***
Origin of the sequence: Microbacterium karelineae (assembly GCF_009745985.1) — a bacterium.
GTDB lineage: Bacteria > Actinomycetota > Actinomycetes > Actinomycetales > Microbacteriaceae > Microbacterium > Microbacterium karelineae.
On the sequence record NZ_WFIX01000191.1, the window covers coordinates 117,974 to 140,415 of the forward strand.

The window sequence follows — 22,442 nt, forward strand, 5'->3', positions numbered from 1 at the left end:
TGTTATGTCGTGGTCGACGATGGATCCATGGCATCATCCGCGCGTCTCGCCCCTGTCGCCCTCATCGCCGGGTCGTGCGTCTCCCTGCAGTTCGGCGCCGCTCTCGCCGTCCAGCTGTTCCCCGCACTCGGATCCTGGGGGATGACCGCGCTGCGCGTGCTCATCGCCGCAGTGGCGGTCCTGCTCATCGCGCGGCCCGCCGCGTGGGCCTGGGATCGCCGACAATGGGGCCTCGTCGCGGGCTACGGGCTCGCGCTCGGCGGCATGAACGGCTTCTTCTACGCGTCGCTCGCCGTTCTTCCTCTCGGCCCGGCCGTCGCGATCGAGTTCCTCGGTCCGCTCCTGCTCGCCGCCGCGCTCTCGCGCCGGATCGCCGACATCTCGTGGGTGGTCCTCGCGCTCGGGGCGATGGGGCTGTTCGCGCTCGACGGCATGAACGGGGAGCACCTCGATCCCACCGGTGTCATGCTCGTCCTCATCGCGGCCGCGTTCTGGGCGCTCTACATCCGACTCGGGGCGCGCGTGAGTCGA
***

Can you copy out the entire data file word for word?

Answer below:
Origin of the sequence: Microbacterium karelineae (assembly GCF_009745985.1) — a bacterium.
GTDB lineage: Bacteria > Actinomycetota > Actinomycetes > Actinomycetales > Microbacteriaceae > Microbacterium > Microbacterium karelineae.
On the sequence record NZ_WFIX01000191.1, the window covers coordinates 117,974 to 140,415 of the forward strand.

The window sequence follows — 22,442 nt, forward strand, 5'->3', positions numbered from 1 at the left end:
TGTTATGTCGTGGTCGACGATGGATCCATGGCATCATCCGCGCGTCTCGCCCCTGTCGCCCTCATCGCCGGGTCGTGCGTCTCCCTGCAGTTCGGCGCCGCTCTCGCCGTCCAGCTGTTCCCCGCACTCGGATCCTGGGGGATGACCGCGCTGCGCGTGCTCATCGCCGCAGTGGCGGTCCTGCTCATCGCGCGGCCCGCCGCGTGGGCCTGGGATCGCCGACAATGGGGCCTCGTCGCGGGCTACGGGCTCGCGCTCGGCGGCATGAACGGCTTCTTCTACGCGTCGCTCGCCGTTCTTCCTCTCGGCCCGGCCGTCGCGATCGAGTTCCTCGGTCCGCTCCTGCTCGCCGCCGCGCTCTCGCGCCGGATCGCCGACATCTCGTGGGTGGTCCTCGCGCTCGGGGCGATGGGGCTGTTCGCGCTCGACGGCATGAACGGGGAGCACCTCGATCCCACCGGTGTCATGCTCGTCCTCATCGCGGCCGCGTTCTGGGCGCTCTACATCCGACTCGGGGCGCGCGTGAGTCGA